And Corbett admitted worrying that Sandusky could still be victimizing boys during the lengthy investigation, stating, “It was a calculated risk.” (CBS Philadelphia/KYW New Radio, June 26, 2012)
So Corbett knew of the risk, and yet decided that investigating a child-victimizing monster was worthy of only two investigators.
What’s even more telling is the fact that, upon Corbett becoming governor, he immediately ordered state police resources to the case. Why wasn’t that done before? So again, the question has to be asked whether Corbett, as attorney general, ever requested additional assistance from then-Gov. Ed Rendell, himself a highly respected former prosecutor. It’s not a trick question, and only requires a Yes or No answer.
And did Corbett ask the Feds for assistance, especially if additional state police resources were denied by Rendell and no one could be pulled from Bonusgate?
If the answers are in the negative, as they appear to be, what were Corbett’s motives in choosing to stay with such a bare-boned investigative staff?
No one has suggested that Sandusky should have been arrested before evidence was gathered. Common sense dictated that at least two or three solid cases be assembled before an arrest was made, and numerous prosecutors with no ax to grind have stated that strategy would have been a viable one.
But, as has been stated in the media, Corbett waited to have at least 10 cases before making an arrest, which just boggles the mind.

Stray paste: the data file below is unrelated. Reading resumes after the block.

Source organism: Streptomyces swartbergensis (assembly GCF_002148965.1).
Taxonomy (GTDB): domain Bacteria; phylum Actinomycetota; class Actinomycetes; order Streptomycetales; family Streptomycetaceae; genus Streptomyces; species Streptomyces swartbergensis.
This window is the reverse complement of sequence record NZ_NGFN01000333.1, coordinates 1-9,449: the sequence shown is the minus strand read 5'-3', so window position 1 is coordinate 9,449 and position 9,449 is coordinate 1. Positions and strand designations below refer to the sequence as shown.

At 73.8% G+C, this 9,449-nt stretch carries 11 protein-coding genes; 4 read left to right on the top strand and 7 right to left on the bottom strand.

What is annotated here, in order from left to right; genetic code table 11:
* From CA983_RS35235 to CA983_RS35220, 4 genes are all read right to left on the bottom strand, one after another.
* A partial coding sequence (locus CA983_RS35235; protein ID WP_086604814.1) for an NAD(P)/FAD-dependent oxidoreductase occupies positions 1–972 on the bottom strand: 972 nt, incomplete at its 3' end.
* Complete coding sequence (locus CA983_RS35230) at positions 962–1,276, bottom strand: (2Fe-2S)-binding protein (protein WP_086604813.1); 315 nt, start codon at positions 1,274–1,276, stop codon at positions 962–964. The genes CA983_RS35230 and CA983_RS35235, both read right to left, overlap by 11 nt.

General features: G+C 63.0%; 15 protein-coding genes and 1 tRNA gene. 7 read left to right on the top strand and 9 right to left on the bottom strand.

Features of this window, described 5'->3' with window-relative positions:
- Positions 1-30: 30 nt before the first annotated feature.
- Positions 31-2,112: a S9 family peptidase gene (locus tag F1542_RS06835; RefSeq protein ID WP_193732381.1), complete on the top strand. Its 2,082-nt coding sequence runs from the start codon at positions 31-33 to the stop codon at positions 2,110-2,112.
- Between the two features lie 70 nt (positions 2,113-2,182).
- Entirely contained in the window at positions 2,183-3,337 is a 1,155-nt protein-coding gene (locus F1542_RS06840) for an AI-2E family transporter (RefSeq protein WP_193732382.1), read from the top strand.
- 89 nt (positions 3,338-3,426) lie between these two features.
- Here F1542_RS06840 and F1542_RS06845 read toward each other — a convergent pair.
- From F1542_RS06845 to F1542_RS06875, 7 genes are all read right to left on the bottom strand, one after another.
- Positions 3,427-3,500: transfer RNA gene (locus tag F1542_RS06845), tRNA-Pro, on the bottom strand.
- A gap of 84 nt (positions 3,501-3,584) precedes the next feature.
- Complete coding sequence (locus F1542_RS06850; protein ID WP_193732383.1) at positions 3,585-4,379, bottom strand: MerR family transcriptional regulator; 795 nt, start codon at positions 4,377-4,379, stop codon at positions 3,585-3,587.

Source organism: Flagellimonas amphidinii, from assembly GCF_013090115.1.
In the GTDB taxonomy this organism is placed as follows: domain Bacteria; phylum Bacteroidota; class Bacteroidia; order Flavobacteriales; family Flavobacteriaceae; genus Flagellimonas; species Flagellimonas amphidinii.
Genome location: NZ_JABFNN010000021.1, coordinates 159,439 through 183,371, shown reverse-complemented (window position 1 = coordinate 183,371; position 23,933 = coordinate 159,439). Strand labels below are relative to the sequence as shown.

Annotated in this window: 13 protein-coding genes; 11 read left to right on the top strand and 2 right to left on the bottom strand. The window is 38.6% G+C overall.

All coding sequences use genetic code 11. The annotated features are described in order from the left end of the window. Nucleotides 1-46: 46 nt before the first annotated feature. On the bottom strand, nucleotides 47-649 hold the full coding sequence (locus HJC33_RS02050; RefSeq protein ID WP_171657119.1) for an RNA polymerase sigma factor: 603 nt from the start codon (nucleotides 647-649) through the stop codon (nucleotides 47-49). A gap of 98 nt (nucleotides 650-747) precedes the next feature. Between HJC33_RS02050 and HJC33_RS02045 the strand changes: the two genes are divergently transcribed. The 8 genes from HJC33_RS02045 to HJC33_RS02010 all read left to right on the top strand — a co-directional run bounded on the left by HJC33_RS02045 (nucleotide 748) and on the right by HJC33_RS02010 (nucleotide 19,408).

Once several victims were identified and an arrest was made, with the spotlight on Sandusky, more witnesses would come forward. More importantly, Sandusky would have been closely watched and children would have been safe. But that didn’t happen.
Instead, a predator was given three more years to victimize his prey.
No wonder the governor doesn’t want to answer questions.
So the stonewalling continues. There are still no answers as to why Bonusgate investigators were not ordered to work the Sandusky case, and why, sources say, Attorney General agents, including those in child predator units, were pulled from other cases to assist with that corruption probe.
Gov. Corbett also failed to answer the Open Letter’s other questions, including why he did not consider it a conflict of interest to serve on the Penn State Board of Trustees while simultaneously investigating it, and why he approved the $3 million taxpayer grant to Sandusky’s charity, The Second Mile, when he could have simply done nothing or vetoed it without raising one eyebrow.
The latter is particularly compelling since $640,000 in campaign contributions were made from Second Mile board members and affiliates to Corbett’s Attorney General and gubernatorial races.
The Open Letter received an astounding response from across the political spectrum. It was Facebooked and Tweeted thousands of times, published in media outlets and websites across the nation, and was the hottest topic on talk radio, with Freindly Fire discussing it from coast to coast. Most telling is that 99.9 percent of that dialogue had one common theme: why was there so much hesitation to act by Attorney General Corbett?
Rather than invoking “space aliens,” as he did in his response, Gov. Corbett would be better served by coming clean with the only thing that matters: the truth.
There is no such thing as “fair and balanced.” There is only truth and accuracy. It is time for Tom Corbett to tell the whole truth – accurately – regarding the very troubling Jerry Sandusky investigation.
The best place to start? Answer the questions. And the truth shall set you free.
Corbett’s Response On Sandusky Fails To Answer Questions